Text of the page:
Kalighat Kali Temple, Kolkata

Kalighat Kali Temple is a famous temple for Hindus. It is one of the 52 Shakti Peethas in India located in West Bengal, India. Perhaps no other deity represents the state of Bengal the way Goddess Kaali does. The Goddess is a part of the Bengali culture and every year during Navratri celebrations, Bengal is the place to be. Kaalighat, situated on the banks of a canal called Adi Ganga that connects to the holy river Hoogly (also called as Bhagirath in ancient references), is considered one of the holiest of places on earth and is one of the fifty-two Shakti Peethams dedicated to Goddess Parvathi. Legend has it that the Goddess’s right toes fell here. Just across the river are the Dakshineswar Kaali temple and the famous Ramakrishna Paramahamsa ashram at Belur Math. The Goddess’s image here is very different from that of other Kaali temples in the state and is depicted in a fierce form but conveys a very subtle message. The human head and sword represent ego and supreme knowledge respectively from which we can infer that the human ego must be left behind to attain salvation and that supreme knowledge is the means to attain it. One can also observe that the two other hands of the Goddess are in Abhaya and Varada mudras signifying the Goddess’s generous aspects. The Goddess is known to fulfill her devotee’s desires and rescue them from troubles. The temple complex also enshrines the temple of Radhakrishna. Thousands of pilgrims throng the temple every day to seek the blessings of Maa Kaali.

Though the place can be dated to the period of the Guptas, the temple is a relatively newer construction built around two hundred years ago by Sabarna Roy Choudhury in 1809 enhancing the original temple erected around the sixteenth century by king Manasinghia to most of what we see today. There have been many enhancements ever since including the Nat Mondir – built by Kasinath Roy in 1835 CE, the Radhakrishna Temple – built by Uday Narayan Mondal in 1843 CE and Sosthi Tala – built by Gobinda Das Mondal in 1880 CE.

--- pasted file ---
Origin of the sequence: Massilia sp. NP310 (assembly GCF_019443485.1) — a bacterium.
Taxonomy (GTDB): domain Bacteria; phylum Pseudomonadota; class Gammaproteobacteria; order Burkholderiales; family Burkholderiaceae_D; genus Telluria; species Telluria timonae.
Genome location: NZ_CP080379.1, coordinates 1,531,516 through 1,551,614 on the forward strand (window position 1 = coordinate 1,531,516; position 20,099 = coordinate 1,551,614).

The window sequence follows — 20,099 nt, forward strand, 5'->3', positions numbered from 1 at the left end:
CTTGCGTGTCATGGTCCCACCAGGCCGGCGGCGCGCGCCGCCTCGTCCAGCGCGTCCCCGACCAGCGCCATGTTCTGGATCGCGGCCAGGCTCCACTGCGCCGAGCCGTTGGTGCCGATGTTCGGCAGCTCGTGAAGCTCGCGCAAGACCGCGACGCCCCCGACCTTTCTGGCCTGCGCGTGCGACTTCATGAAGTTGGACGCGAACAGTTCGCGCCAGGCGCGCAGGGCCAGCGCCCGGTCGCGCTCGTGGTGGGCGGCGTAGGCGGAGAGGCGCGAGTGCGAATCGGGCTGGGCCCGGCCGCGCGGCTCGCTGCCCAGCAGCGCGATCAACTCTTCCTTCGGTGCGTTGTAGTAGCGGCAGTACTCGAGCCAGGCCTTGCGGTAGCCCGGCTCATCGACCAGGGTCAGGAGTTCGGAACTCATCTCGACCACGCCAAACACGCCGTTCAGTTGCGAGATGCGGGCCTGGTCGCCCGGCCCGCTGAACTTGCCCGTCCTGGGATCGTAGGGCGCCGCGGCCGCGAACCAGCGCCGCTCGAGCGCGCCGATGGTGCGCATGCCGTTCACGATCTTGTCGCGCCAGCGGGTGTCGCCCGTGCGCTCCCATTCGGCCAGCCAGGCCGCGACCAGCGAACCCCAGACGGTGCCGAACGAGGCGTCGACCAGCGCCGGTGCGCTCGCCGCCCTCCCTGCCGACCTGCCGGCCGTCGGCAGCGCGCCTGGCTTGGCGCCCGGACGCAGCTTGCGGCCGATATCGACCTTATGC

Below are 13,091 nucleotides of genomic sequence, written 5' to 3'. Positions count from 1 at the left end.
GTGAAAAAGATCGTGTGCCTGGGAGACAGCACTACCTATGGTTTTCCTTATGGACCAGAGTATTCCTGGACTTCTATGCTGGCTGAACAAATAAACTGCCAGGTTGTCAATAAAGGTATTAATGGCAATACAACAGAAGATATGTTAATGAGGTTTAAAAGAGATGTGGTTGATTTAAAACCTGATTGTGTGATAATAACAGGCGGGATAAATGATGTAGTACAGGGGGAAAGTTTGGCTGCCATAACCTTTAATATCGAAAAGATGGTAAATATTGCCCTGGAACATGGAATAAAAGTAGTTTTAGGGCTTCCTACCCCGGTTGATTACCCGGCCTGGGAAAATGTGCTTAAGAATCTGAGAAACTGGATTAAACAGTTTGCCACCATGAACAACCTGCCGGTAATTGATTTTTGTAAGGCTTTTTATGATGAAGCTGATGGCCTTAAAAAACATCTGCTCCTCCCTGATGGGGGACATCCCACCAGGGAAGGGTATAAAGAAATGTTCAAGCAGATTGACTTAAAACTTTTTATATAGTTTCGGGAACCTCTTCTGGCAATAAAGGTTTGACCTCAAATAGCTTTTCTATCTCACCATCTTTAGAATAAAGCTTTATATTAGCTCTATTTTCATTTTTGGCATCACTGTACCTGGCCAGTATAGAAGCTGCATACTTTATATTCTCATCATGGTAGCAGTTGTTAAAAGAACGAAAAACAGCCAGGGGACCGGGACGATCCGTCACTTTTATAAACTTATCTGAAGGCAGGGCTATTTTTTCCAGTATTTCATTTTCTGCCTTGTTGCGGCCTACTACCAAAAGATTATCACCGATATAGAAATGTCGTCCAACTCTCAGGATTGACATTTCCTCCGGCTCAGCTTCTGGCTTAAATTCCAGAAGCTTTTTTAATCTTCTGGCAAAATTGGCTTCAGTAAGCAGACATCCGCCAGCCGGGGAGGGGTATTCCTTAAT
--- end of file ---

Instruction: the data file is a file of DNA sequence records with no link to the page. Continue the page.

Legend has it that Goddess Parvathi’s right toe fell here and was discovered by a devotee who upon investigating the light that was emanating from the riverbed found an image of the toe and also the Nakuleshwar Mahadev Sivalinga. The pond where the Goddess’s toe was found is situated within the temple complex and is called Kundupukur. Apparently, water from this tank is considered very sacred and is known to bestow children to the childless.  The present idol was made by the saints Brahmananda giri and Atmaram giri.  Chowranga giri, a Dasanami monk is also associated with the shrine.

Kali puja and Durga puja are celebrated with fantastic pomp and the religious fervor is just awesome. The atmosphere just gets electric with lakhs of people from across the country attending the spectacle. The festivals of Poila Boishak and Bengali New Year are also quite popular and are celebrated with great enthusiasm.

Places of Interest
Just across the river is the Belur Math – the headquarters of Ramakrishna Mission established by the great philosopher Ramakrishna Paramahamsa. The Dakshineswar Kaali Temple is also a famous temple dedicated to the Goddess. The Taraknath temple at Serampore and Tarapith at Birbhum are also very important temples in Bengal and are visited by thousands of pilgrims.

The city of Kolkata offers innumerable options for accommodation suiting every possible budget.

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